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Rabbi's weekly Blog

A letter to a friend

Change the curse into a blessing – if not all of it, at least see part of it as a blessing.

In parashat Balak, which we will read this week in the diaspora, there is one central story: Bilaam goes to curse the Jewish People and Hashem changes the curse into a blessing. How simple it seems when Hashem arranges everything in a moment. But, my friend, believe me, we too have the ability to turn a curse into a blessing, and, as mentioned, if not all if it, as Hashem did with Bilaam, then at least part of it can be seen by us as a blessing.

We are coming from the days of the geulah – the 12th and 13th of Tammuz, the days when we mark the release of the Rietz (the sixth Rebbe of Chabad) from the Soviet jail in 1927 – 5687. He and his chassidim struggled to maintain their Judaism in Russia. The Russian authorities didn’t like this very much, and the Rebbe suffered greatly in their jail, but was finally released. You know very well the extent of the Rebbe’s suffering – both material and spiritual – in that jail. But still, here is what he wrote seven years later, written like only he could write:

“A person, besides having set periods during his life – childhood, youth, young adulthood, marriage, the days of full adulthood, old age – and besides the state of his talents, be they ordinary and mediocre, or shining and wonderful, and his nature, whether he is shy and sad or happy and gregarious, besides all that, the Supreme Divine Providence arranges for him special periods that sometimes change the person’s nature and develop his talents, placing him on a special height, from where he can see the purpose of a person’s life on this earth.  

“The period that is strongest in its action on a person’s psyche and the development of his talents is the period rich with suffering and torture due to propagandizing vigorously for some idea, especially someone who struggles and fights with his persecutors for the sake of the upholding and strengthening of his religion. Such a period, while it means body and soul torture and suffering, is rich in strong effects and they are the days of light in a person’s life.”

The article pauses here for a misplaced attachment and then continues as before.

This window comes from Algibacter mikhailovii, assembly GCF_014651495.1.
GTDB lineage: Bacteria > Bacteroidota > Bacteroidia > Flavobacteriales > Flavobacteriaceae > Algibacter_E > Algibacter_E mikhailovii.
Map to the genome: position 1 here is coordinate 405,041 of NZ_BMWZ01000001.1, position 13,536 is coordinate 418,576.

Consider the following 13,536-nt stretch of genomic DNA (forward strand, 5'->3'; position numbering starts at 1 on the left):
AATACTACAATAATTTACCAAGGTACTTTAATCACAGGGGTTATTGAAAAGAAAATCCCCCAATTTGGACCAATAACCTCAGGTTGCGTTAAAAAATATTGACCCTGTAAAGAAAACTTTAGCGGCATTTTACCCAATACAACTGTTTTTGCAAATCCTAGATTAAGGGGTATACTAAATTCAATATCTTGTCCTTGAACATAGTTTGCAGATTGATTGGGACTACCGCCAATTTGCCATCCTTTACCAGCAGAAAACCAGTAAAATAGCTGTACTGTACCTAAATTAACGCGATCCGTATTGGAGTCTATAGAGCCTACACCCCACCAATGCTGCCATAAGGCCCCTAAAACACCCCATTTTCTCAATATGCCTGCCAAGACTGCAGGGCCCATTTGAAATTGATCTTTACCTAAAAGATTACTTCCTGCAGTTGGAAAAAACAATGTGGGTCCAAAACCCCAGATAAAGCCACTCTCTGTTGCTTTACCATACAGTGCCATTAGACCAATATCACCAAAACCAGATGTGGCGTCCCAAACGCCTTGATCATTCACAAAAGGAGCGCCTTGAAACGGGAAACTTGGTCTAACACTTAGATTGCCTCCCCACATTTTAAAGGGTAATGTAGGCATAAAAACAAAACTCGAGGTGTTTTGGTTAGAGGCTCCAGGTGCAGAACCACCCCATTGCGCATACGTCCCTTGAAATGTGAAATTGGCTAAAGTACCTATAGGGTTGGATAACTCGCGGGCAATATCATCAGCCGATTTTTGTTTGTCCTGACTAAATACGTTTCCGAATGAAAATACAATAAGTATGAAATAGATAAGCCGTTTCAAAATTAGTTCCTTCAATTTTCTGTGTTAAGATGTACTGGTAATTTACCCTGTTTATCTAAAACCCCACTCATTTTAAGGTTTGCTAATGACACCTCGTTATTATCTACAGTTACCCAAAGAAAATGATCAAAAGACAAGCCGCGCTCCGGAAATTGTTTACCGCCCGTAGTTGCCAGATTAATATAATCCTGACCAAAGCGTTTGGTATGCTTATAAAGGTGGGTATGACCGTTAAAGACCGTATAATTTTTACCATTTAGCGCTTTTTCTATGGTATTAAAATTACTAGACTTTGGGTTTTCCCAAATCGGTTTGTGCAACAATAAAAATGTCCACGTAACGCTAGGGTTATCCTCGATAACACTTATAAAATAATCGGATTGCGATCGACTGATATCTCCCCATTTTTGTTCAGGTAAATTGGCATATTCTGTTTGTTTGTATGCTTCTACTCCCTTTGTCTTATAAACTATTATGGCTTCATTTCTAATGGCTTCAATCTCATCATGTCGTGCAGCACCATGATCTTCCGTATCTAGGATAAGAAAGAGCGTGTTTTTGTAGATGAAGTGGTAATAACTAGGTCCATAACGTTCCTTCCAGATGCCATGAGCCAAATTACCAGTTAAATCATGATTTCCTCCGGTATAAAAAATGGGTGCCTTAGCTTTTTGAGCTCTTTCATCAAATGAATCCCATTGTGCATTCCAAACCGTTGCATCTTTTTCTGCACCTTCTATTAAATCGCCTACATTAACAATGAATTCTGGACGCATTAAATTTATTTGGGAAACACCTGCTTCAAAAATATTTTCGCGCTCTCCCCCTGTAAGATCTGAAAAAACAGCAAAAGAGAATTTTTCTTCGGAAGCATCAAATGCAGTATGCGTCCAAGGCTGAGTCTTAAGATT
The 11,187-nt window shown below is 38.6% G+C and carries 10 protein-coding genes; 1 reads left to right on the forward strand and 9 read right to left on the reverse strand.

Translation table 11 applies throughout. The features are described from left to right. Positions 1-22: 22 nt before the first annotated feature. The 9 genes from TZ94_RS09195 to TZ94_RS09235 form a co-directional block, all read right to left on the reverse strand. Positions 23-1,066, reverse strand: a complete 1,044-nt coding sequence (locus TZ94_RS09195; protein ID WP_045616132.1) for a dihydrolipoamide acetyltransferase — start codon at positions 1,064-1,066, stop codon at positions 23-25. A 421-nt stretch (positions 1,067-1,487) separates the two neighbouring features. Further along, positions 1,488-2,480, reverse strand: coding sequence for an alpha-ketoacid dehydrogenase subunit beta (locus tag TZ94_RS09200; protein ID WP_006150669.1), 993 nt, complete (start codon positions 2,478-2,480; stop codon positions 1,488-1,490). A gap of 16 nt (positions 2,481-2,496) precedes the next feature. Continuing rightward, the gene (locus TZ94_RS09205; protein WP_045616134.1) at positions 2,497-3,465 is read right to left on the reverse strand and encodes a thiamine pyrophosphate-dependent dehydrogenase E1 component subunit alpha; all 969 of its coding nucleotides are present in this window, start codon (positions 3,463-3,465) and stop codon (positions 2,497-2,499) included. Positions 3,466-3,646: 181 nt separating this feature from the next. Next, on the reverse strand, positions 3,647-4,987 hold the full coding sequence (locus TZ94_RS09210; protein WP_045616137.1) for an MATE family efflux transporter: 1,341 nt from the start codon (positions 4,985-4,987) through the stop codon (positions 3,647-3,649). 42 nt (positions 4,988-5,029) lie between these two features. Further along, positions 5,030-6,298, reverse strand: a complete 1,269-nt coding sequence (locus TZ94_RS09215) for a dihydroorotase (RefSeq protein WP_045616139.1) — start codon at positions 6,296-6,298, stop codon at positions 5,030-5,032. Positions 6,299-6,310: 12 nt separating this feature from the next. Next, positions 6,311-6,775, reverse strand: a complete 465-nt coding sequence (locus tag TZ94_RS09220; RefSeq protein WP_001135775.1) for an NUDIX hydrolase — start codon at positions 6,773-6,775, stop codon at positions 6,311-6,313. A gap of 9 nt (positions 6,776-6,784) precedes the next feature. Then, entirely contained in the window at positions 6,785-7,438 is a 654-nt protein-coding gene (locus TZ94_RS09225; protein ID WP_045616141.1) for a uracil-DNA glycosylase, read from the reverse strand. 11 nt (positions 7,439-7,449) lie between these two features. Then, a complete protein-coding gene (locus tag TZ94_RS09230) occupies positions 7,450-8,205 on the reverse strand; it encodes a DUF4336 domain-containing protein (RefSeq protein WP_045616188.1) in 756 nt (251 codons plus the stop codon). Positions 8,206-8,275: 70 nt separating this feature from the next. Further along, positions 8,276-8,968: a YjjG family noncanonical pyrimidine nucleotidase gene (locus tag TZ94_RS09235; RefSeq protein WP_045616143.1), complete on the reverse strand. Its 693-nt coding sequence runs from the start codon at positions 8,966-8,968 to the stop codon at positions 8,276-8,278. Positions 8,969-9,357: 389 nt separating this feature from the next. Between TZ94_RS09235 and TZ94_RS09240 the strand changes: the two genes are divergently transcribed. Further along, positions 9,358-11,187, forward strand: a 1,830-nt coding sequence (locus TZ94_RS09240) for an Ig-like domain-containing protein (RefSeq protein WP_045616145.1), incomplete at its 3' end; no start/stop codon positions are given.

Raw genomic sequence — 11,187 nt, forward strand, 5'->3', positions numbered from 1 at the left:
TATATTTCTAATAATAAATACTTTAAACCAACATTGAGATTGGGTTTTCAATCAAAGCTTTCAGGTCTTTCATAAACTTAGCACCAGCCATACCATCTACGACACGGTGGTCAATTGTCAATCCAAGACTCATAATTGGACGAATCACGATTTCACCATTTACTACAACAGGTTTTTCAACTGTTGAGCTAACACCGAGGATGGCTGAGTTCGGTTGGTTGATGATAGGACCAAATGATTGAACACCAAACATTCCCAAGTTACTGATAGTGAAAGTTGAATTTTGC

It is not pleasant to go through difficult times. No one chooses to do so and may it be that no person will have to experience periods of difficulty and trial anymore, but – and that is a big and important but – when it comes already, the person can turn the curse into a blessing, or at least find and see the blessing hidden in the curse, to the point that he will be able to say, as the Rebbe wrote, “And they are the days of light in a person’s life.”

Blessing you with a geulah sheleimah, when we won’t need special abilities to see the good in everything,

 

Shabbat Shalom,

 

Rabbi Zalmen Wishedski

Law of soul and faith

 First, a spoiler: Many of the rabbis outside Eretz Yisrael will devote their sermons tomorrow to the concept of chukah. Parashat Chukat, which will be read tomorrow in the diaspora, opens with the words “Zot chukat haTorah” (This is the decree of the Torah) and goes on to describe the mitzvah of Parah Adumah (Red Heifer).

The speakers will talk about the three types of mitzvos: mishpatim, eduyot and chukim, and then they will most probably go on to speak of the sublimity of the chukim – those mitzvos like tum’a and tahara (ritual purity and impurity), kashrut, and, of course, the Parah Adumah about which Hashem said: “I made a statute, I made a decree.” These mitzvos seemingly have no reason or explanation; we simply do not understand them. We were not told why and for what purpose they should be done. We observe them just because we were commanded to do so by the Creator. And that’s all there is to it.